Top 10 Interesting Facts About The Pantheon in Paris


 

“But have you visited the Pantheon yet?”

Get ready to hear this at least once a day during your first week or so in the French capital. It’s one of the attractions that locals love to push attention on, drawing focus away from the boring old Eiffel Tower (in their eyes).

The Pantheon of Paris is the city’s mausoleum; a burial place for some of the most important individuals to have come and gone. A place for national heroes, if you will.

Here are 10 things you likely don’t know about this beautiful structure.

by Jean-Pierre Lavoie – Wikimedia Commons

PRACTICAL INFORMATION
OPENING HOURS: Monday to Sunday — 10am to 6:30pm
ADDRESS: Place du Panthéon, 75005 Paris, France
TRAIN STATION: Cardinal Lemoine

1. The First Woman was Buried in the Pantheon in 1995

To put this outrageous fact into perspective, the Pantheon was constructed between 1757 and 1791. Since then, it has only been open to the burials of influential men who find themselves deceased in the city of Paris.

It wasn’t until (far too) recently in 1995 that the first ever woman was permitted burial in the building.

This woman was Marie Curie, the phenomenal French chemist and physicist. You might know her as the first woman ever to win the Nobel Peace Prize; or the first woman to ever win it twice!

by Gerd Eichmann – Wikimedia Commons

2. There are only Five Women Buried in the Pantheon

Since Curie, the remains of four other woman have been allowed residence inside of the Pantheon. Three on merit, and one on principle.

Germaine Tillion, Geneviève de Gaulle-Anthonioz and Simone Veil were added as residents thanks to their contributions to humanity. Veil was the most recent addition, following her death in 2017; but it took major riots by the people of Paris before the city even considered allowing her remains to rest here.

Sophie Berthelot is the fourth woman, and was permitted entry into the Pantheon solely because she and her husband passed away on the same day, and he was to be buried here.

3. It was Modeled After the Pantheon in Rome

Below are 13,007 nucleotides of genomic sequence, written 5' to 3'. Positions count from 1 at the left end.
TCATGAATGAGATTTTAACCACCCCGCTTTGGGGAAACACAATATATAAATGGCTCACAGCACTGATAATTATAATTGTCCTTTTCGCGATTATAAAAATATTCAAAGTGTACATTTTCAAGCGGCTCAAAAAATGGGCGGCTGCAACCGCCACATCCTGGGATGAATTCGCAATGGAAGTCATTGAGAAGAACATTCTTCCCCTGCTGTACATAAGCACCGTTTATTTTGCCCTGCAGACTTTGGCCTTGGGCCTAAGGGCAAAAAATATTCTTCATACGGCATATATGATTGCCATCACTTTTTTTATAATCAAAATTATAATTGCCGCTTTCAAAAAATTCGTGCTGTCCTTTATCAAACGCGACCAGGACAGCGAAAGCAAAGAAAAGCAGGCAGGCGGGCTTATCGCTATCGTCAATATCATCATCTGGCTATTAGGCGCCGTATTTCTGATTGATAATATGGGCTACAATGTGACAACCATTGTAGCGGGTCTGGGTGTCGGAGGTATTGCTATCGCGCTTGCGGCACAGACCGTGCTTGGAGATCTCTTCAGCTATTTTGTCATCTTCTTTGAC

Rome’s Pantheon was the first in Europe, and it inspired the construction of this one in Paris. There are many similarities between the two, especially fi you look at them solely from a dome-architectural perspective.

The difference between them is that the Pantheon in Rome is still used as a church, while Paris’ is, as we know, a mausoleum.

by Moonik – Wikimedia Commons

4. The Greatest Public Figures are Buried in the Crypt

The Crypt is the underground of the Pantheon that spans the entire surface area of the structure.

The Crypt is said to be where the most important deceased figures are kept, including an array of French writers, a few filmmakers, and the building’s architect who passed away before its completion.

Some names of Crypt dwellers that you might recognize: Voltaire, Jean-Jacques Rousseau, Alexander Dumas, Emile Zola, Victor Hugo…

by Riggwelter – Wikimedia Commons

5. The Pantheon was the First Ever Declaration of Earth’s Rotation

It was right here in the entrance of the Pantheon that Leon Foucault built his giant pendulum in attempt to show the French how the Earth rotates upon its own axis.

The original pendulum was moved a while ago to live permanently at the National Conservatory of Art. The pendulum in the Pantheon today is just a replica.

by Inocybe – Wikimedia Commons

6. The Pantheon has the Best Panoramic Views of Paris

That it does. Make your way up into the dome towers of the Pantheon and enjoy breathtaking panoramic views of the entire city.

This is one of the best views available at ground level, with the only other one as prominent being the dome tower atop the Sacre Coeur in Montmartre.

7. It was the Revolutionist Government who Changed its Function

Like the Pantheon in Rome, the Paris Pantheon was originally constructed to function as a church for the people. The Roman one fulfills this purpose to this day.

It was the post Revolutionary government who decided to change the function of the Pantheon from church to mausoleum. They felt they needed a suitable place for heroes to rest, following the incredible unrest that the city was overcoming. 

by Riggwelter – Wikimedia Commons

8. The Pantheon is a Combination if Neoclassical and Gothic Architecture

Despite passing away before seeing its completion, the Pantheon’s architect, Jacques-German Soufflot, devised a very specific plan for a neoclassical exterior and gothic interior.

The intention being that the outside should replicate the Roman structure that they were proudly copying, and the interior should take a more local approach to design.

by Ibex73 – Wikimedia Commons

9. There is a Famous Inscription in the Walls

Made famous by travelers who have come, marveled, and left again, the inscription carved into the Pantheon’s facade reads ‘AUX GRANDS HOMMES LA PATRIE RECONNAISANTE’.

This translates to ‘to great men, the grateful homeland’. Now we know why it took so long for a woman to crack an invite.

by Lioneye – Wikimedia Commons

10. It is One of Paris’ Most Visited Attractions

The Pantheon remains one of the single most important tourist attractions in Paris, brining in numbers close to that of the Eiffel Tower and Sacre Coeur Basilica.

Everyday, thousands of people around the world find an hour or two in which to experience the Pantheon in full. It’s a sight that requires little time and effort to enjoy, but not one that you want to be rushed in either.

by Riggwelter – Wikimedia Commons

Since you’re in the Latin Quarter, you’re in prime position for a free guided walking tour either before or after your Pantheon visit. A full dose of French history and culture in one go — why not?

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